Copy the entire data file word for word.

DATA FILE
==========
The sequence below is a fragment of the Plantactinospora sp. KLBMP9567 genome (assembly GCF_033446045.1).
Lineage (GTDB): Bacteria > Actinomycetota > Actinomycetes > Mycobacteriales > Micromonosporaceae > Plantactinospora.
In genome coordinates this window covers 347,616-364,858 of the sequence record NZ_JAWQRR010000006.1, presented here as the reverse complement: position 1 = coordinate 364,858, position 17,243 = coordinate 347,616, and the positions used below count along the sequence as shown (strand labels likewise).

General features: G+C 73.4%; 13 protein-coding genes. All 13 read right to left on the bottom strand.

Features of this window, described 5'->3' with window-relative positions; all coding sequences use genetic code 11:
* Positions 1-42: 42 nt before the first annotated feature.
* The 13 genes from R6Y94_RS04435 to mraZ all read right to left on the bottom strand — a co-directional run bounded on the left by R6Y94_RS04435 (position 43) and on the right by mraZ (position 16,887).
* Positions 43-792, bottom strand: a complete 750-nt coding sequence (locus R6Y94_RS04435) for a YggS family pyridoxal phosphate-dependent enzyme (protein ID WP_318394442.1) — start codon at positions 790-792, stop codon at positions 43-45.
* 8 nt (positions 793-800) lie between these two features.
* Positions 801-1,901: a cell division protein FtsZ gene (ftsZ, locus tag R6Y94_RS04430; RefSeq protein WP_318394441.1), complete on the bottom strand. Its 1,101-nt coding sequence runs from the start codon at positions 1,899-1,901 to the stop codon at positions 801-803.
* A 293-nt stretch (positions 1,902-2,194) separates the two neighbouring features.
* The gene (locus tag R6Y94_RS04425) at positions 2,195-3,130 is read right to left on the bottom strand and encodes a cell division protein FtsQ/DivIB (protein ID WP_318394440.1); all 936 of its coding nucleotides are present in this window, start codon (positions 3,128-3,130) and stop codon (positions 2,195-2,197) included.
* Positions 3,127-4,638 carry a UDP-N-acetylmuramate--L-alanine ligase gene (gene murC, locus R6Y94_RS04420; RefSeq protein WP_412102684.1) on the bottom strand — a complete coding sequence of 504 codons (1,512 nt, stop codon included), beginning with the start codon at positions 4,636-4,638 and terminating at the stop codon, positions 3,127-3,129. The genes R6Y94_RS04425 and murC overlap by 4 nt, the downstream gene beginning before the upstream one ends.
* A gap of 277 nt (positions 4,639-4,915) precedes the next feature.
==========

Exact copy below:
The sequence below is a fragment of the Plantactinospora sp. KLBMP9567 genome (assembly GCF_033446045.1).
Lineage (GTDB): Bacteria > Actinomycetota > Actinomycetes > Mycobacteriales > Micromonosporaceae > Plantactinospora.
In genome coordinates this window covers 347,616-364,858 of the sequence record NZ_JAWQRR010000006.1, presented here as the reverse complement: position 1 = coordinate 364,858, position 17,243 = coordinate 347,616, and the positions used below count along the sequence as shown (strand labels likewise).

General features: G+C 73.4%; 13 protein-coding genes. All 13 read right to left on the bottom strand.

Features of this window, described 5'->3' with window-relative positions; all coding sequences use genetic code 11:
* Positions 1-42: 42 nt before the first annotated feature.
* The 13 genes from R6Y94_RS04435 to mraZ all read right to left on the bottom strand — a co-directional run bounded on the left by R6Y94_RS04435 (position 43) and on the right by mraZ (position 16,887).
* Positions 43-792, bottom strand: a complete 750-nt coding sequence (locus R6Y94_RS04435) for a YggS family pyridoxal phosphate-dependent enzyme (protein ID WP_318394442.1) — start codon at positions 790-792, stop codon at positions 43-45.
* 8 nt (positions 793-800) lie between these two features.
* Positions 801-1,901: a cell division protein FtsZ gene (ftsZ, locus tag R6Y94_RS04430; RefSeq protein WP_318394441.1), complete on the bottom strand. Its 1,101-nt coding sequence runs from the start codon at positions 1,899-1,901 to the stop codon at positions 801-803.
* A 293-nt stretch (positions 1,902-2,194) separates the two neighbouring features.
* The gene (locus tag R6Y94_RS04425) at positions 2,195-3,130 is read right to left on the bottom strand and encodes a cell division protein FtsQ/DivIB (protein ID WP_318394440.1); all 936 of its coding nucleotides are present in this window, start codon (positions 3,128-3,130) and stop codon (positions 2,195-2,197) included.
* Positions 3,127-4,638 carry a UDP-N-acetylmuramate--L-alanine ligase gene (gene murC, locus R6Y94_RS04420; RefSeq protein WP_412102684.1) on the bottom strand — a complete coding sequence of 504 codons (1,512 nt, stop codon included), beginning with the start codon at positions 4,636-4,638 and terminating at the stop codon, positions 3,127-3,129. The genes R6Y94_RS04425 and murC overlap by 4 nt, the downstream gene beginning before the upstream one ends.
* A gap of 277 nt (positions 4,639-4,915) precedes the next feature.